The crisis of solvency – peak debt, peak food stamp usage, and massive financial deception by media. The faux economy of solving a solvency issue with more debt. Job postings up but hiring flat.
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The economy is largely running on a solid amount of debt, Orwellian news, and selective perception. Take for example the absolute lack of coverage on our peak debt situation. The media simply assumes that going over the $15 trillion mark on national debt was somehow a story not worth reporting. The total amount we have taken on in borrowing is larger than our annual GDP yet countries around the world are being chastised for this exact problem. Or what about the peak number of Americans now on food stamps? One out of every seven men, women, and children is now on food assistance at well over 46,000,000. You get food assistance when you are economically scraping by. Yet the media is largely absent on this story. We are living in a crisis of solvency and much of the recent recovery is simply a choice of ignoring glaring issues of solvency.
Are people really hiring in large numbers?
I keep seeing articles about the massive number of job hiring recently. Yet examining the data shows us a somewhat different perspective:
The above data is really a reason why most average Americans feel very little in the form of economic recovery. Job postings are solidly up from the lows in 2008 but look at the number of people actually getting hired. While job postings are up well over 1 million since the trough, job hires are still near bottom levels. It is very different to post a job than to hire an employee. From the hiring data we are seeing we are witnessing a large surge in low-wage service sector jobs. This of course is better than nothing but also explains why expensive items like housing continue to move lower in price. It would be hard to sustain a big mortgage on a minimum wage.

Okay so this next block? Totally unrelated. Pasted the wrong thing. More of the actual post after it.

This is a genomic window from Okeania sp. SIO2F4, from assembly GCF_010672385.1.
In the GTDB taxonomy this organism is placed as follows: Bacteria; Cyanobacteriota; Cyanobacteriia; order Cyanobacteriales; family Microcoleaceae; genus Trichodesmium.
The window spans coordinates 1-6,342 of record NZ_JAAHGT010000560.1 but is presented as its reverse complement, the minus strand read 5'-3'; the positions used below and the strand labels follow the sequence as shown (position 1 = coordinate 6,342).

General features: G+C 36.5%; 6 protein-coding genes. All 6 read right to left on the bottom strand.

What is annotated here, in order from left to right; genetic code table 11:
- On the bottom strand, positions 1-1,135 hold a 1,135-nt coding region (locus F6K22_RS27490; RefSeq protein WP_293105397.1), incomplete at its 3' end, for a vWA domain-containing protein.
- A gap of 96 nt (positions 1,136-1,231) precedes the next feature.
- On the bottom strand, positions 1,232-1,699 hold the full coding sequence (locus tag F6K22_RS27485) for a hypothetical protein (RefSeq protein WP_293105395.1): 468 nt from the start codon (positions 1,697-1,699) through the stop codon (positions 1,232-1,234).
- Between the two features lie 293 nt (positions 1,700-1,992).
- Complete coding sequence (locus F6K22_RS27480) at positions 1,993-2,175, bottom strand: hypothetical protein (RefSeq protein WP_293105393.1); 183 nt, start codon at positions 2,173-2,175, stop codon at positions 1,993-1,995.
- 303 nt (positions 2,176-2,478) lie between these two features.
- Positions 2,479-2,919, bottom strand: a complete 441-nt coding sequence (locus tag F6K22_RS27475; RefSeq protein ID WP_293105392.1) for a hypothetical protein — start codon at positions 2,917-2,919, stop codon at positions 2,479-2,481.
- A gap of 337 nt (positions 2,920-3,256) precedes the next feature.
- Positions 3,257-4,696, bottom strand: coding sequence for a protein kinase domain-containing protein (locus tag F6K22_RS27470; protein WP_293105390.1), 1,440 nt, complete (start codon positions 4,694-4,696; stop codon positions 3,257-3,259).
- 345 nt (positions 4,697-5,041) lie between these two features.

The above also leads us to the large number of Americans simply working on a part-time basis:
Source: Department of Labor
The employment numbers look healthier because we have over 2,500,000+ Americans working part-time jobs because they have no other choice. These people are not part of the media headline unemployment figures so of course the numbers look rosier than they are. Even if you were working a few hours at your local food chain you are technically not part of the headline unemployment number. In fact, you might even be receiving food assistance with that low-wage and are part of the working poor:
Source: Zero Hedge, SNAP
Does the above chart look like a recovery? Is it any wonder that a boom in the current economy is with dollar stores and that dollar stores now have roughly half of their stores made up of food items? I’m not sure if this is what we had in mind for a recovery. The fact that wages have ticked up recently is a misnomer because this reflects the few that are getting higher wage jobs but excludes those unemployed from the averages. If you throw in a bunch of zeros from those that dropped out of the labor force the figures would be dramatically different.
The crisis of debt
While American households are forced to painfully de-leverage the government and financial controllers basically keep printing and bailing each other out:
The total US credit market is now over $53 trillion. This amount will never be paid back just like the debt that Greece, Portugal, Japan, or many of the countries around the world have. The reason the bailouts in Greece are failing is that you can’t solve a solvency problem with more debt. If this were a short-term liquidity crisis then maybe these tools would work. But this is similar to those underwater homeowners that get mortgage modifications or extensions. Ultimately no amount of creative financing is going to allow someone making $25,000 to keep their $200,000 mortgage, low rate or not.
The media has largely ignored this massive surge in debt, the crippling number of Americans on food assistance, and has failed to examine the job numbers closely. In other words the media has chosen to willfully ignore the most pressing issues facing the current economy for working and middle class Americans. Let us not even begin to discuss the 5 million completed foreclosures and the 2 to 4 million that are sitting in the pipeline. Remember, a debt problem can be solved by more debt according to their logic.